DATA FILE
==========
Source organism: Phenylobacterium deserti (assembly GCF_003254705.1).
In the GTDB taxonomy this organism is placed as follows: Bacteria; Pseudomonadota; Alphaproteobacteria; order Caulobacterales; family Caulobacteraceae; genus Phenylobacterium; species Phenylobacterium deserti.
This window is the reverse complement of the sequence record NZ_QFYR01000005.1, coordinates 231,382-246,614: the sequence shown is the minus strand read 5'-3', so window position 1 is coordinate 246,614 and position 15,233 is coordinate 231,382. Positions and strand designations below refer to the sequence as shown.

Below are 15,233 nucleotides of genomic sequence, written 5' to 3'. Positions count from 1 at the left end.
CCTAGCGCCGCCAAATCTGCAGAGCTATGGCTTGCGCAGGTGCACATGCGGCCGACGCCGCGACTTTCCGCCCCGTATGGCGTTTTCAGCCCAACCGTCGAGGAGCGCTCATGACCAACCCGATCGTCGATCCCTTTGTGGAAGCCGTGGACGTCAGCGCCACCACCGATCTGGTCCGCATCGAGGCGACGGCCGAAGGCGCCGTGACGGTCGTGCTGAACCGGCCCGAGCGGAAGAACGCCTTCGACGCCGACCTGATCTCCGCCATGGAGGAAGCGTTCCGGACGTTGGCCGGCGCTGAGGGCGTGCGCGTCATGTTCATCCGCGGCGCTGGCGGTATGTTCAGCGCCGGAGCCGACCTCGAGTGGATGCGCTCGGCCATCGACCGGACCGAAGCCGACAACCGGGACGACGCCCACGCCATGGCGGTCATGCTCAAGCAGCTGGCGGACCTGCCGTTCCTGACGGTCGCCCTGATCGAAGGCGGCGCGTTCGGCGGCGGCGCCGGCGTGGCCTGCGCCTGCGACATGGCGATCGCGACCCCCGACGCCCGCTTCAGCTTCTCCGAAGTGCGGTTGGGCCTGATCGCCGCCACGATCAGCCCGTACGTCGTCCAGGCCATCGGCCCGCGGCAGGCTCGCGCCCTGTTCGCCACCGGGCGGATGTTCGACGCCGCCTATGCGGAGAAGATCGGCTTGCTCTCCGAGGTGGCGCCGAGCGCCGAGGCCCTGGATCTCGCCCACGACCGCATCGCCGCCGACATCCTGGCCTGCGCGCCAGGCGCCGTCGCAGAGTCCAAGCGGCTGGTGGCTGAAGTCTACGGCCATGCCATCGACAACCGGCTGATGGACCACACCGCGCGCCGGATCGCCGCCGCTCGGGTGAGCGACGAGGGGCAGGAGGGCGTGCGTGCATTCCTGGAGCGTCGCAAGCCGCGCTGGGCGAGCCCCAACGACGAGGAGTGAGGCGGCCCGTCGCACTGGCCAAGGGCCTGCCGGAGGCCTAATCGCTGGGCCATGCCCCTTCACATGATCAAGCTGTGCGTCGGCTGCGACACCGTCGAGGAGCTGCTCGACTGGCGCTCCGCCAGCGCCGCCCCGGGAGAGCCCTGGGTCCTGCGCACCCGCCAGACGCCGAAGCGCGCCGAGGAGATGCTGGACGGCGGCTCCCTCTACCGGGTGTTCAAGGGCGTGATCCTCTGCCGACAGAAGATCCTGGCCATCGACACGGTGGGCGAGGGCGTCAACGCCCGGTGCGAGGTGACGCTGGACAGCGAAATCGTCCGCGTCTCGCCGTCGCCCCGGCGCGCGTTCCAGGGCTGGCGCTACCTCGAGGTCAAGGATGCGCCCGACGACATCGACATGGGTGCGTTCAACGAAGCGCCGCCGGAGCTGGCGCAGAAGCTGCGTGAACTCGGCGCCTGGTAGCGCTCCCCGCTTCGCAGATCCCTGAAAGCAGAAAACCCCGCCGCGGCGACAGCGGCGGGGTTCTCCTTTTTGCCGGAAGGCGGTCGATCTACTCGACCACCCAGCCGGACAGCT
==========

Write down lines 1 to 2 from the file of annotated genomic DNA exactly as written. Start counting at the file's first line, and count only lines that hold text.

Source organism: Phenylobacterium deserti (assembly GCF_003254705.1).
In the GTDB taxonomy this organism is placed as follows: Bacteria; Pseudomonadota; Alphaproteobacteria; order Caulobacterales; family Caulobacteraceae; genus Phenylobacterium; species Phenylobacterium deserti.